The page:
Being the cynical, seemingly unreliable pedophile he was, Svidrigailov at first appears like one of the weakest examples of a character who would trigger positive change in someone else; the author, however, implies otherwise. Throughout the discussions he has with Svidrigailov, Raskolnikov seems to intensely hate the character and consider him inferior in moral sense; Raskolnikov’s ability to recognize Svidrigailov’s “low” characteristics is one of the initiators of his rational thinking process concerning morality (a process that did not seem to exist in him as strongly before he met Svidrigailov). His passionate disapproval of Svidrigailov’s actions (as well as his attempted charitable act towards Dunya to make up for those actions), reveals in Raskolnikov an extremely protective and caring nature as a brother - and above all, the fact that he has a true “sensor” for negative (and positive) characteristics in humans. Even though Raskolnikov’s thoughts and ideas from his half-mad monologues and scenes of delirium are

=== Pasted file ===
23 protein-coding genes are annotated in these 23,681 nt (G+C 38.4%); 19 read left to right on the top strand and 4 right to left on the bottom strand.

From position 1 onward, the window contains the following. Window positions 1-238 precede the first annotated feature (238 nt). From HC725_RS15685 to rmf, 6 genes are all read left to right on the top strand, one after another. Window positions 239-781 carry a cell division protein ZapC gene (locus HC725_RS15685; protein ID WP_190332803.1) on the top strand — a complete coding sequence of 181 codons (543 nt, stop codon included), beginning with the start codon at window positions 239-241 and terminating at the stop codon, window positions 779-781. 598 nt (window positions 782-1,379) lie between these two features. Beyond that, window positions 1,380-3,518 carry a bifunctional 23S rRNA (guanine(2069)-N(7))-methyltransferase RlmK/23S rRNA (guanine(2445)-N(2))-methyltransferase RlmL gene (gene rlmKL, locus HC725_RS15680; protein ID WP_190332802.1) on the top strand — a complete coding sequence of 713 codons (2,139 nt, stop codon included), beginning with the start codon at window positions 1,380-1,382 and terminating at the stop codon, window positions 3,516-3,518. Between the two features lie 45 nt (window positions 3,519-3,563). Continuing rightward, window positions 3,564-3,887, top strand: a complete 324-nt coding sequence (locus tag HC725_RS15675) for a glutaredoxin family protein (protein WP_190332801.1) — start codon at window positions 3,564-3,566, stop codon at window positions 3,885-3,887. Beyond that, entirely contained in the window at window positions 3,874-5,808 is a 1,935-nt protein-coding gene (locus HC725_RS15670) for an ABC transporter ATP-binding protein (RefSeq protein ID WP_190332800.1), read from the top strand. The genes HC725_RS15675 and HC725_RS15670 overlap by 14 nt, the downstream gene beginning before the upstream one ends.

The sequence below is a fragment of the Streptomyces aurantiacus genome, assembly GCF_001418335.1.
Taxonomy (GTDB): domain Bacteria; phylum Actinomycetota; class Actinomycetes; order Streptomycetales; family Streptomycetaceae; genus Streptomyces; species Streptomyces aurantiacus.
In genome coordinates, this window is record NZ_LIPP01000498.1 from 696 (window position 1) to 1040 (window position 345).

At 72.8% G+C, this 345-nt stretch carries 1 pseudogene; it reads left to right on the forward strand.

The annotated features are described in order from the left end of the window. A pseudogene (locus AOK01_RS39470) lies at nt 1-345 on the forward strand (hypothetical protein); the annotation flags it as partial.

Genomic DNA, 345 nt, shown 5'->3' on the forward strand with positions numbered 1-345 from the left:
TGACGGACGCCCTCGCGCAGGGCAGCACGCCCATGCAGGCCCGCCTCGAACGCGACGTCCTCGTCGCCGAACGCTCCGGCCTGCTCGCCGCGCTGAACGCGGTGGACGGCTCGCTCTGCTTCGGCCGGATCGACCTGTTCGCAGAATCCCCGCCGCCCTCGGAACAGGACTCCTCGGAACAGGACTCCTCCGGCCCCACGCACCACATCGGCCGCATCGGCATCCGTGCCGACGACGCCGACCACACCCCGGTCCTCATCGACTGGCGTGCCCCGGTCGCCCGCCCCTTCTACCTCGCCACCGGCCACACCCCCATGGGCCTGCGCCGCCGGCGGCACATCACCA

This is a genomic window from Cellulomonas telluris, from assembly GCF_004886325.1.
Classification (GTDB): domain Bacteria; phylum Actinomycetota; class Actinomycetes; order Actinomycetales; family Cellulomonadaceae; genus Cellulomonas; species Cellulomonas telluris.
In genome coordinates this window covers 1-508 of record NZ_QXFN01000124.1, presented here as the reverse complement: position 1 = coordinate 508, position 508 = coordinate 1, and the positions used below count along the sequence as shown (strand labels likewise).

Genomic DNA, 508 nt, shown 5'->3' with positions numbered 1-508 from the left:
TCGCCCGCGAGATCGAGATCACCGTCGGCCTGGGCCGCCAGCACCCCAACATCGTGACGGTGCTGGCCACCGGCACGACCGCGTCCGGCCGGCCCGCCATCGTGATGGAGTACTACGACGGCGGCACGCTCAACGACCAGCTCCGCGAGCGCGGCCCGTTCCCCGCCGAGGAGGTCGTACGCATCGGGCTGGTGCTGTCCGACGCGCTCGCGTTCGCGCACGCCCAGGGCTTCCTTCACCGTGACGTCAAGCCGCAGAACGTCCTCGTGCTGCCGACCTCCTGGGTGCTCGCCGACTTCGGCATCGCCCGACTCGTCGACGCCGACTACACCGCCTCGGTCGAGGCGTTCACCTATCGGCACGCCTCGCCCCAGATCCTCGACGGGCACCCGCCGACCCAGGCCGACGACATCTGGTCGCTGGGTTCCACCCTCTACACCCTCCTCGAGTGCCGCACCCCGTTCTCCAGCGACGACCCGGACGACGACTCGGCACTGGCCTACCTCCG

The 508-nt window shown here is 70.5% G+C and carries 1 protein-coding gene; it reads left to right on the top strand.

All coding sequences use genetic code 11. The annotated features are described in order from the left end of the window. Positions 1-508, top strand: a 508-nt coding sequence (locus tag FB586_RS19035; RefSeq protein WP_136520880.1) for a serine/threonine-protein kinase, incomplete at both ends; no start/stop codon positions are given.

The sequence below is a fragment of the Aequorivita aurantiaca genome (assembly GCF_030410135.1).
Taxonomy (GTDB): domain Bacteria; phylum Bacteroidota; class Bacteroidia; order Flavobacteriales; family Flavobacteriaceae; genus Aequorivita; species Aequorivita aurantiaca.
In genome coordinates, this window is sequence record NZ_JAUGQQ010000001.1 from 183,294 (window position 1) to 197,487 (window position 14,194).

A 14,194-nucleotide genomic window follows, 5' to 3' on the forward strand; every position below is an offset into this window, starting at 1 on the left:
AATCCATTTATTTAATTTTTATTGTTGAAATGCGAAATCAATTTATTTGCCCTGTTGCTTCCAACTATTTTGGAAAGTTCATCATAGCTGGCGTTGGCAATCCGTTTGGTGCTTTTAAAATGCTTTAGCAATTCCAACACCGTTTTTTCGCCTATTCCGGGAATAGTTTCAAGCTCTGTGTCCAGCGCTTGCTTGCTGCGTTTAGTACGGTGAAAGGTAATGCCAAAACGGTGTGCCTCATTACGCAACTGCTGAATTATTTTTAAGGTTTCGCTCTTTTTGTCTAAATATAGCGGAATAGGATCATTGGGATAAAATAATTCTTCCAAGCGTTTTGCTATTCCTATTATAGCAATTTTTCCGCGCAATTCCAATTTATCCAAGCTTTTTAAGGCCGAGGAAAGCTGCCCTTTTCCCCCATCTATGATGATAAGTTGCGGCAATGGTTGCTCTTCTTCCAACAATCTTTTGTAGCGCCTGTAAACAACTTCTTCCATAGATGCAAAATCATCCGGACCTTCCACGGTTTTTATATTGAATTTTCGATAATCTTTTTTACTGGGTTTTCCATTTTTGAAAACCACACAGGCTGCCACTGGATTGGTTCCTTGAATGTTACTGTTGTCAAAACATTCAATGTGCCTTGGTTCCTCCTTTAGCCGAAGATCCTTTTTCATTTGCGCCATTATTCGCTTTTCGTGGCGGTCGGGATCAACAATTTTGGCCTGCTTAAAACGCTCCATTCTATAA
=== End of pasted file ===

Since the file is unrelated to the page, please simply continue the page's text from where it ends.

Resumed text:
Though, man’s world is a harsh and judgmental society. The reader can see this misjudged character by Grendel’s first encounter with man, the ability to show human emotions, and Grendel’s opinion towards the shaper. Grendel’s first encounter with man was the first time the reader can realize that Grendel is a misunderstood character. Grendel believes man is proud, vain, and unobservant to the world around him. “The world resists me and I resist the world.” (pg.
On one hand, Lennie, a physically strong man, becomes powerless because of the mental incapacity and is not able to wrestle against the forces that hinder his dreams -for lack of mental acuity. Therefore, he relies on George. On the other hand, George becomes powerless in that he has to rely on Lennie for companionship, in his quest to attain his dreams. At the end of the novel, George, tired of Lennie’s misdemeanor eventually shoots him to death. This action demonstrates that both characters have come into realization that their friendship is a hindrance to achievement of their dreams.